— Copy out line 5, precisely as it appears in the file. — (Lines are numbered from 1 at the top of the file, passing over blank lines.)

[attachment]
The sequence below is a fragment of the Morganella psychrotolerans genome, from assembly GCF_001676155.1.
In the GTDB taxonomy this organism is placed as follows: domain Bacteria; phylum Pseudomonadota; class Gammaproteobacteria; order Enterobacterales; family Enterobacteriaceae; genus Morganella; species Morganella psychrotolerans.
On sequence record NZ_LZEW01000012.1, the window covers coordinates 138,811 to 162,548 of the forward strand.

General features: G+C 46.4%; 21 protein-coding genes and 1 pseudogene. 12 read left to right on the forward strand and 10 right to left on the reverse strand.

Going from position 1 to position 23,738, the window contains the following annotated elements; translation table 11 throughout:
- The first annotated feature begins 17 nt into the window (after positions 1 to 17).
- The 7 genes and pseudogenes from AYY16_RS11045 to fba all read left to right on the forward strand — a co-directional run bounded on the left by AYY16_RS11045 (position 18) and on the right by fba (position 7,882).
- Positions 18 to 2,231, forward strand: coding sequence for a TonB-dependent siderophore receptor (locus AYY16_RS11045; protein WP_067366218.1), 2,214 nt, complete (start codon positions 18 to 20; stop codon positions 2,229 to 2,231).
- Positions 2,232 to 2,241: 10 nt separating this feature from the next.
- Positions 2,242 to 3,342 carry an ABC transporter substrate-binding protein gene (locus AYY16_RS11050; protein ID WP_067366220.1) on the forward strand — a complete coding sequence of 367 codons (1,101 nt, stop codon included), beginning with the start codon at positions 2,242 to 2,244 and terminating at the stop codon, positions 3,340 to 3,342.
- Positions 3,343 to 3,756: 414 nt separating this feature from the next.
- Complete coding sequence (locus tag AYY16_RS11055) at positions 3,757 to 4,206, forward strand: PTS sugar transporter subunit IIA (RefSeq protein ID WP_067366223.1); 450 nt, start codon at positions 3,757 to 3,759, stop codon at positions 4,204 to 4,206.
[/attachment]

Going from position 1 to position 23,738, the window contains the following annotated elements; translation table 11 throughout: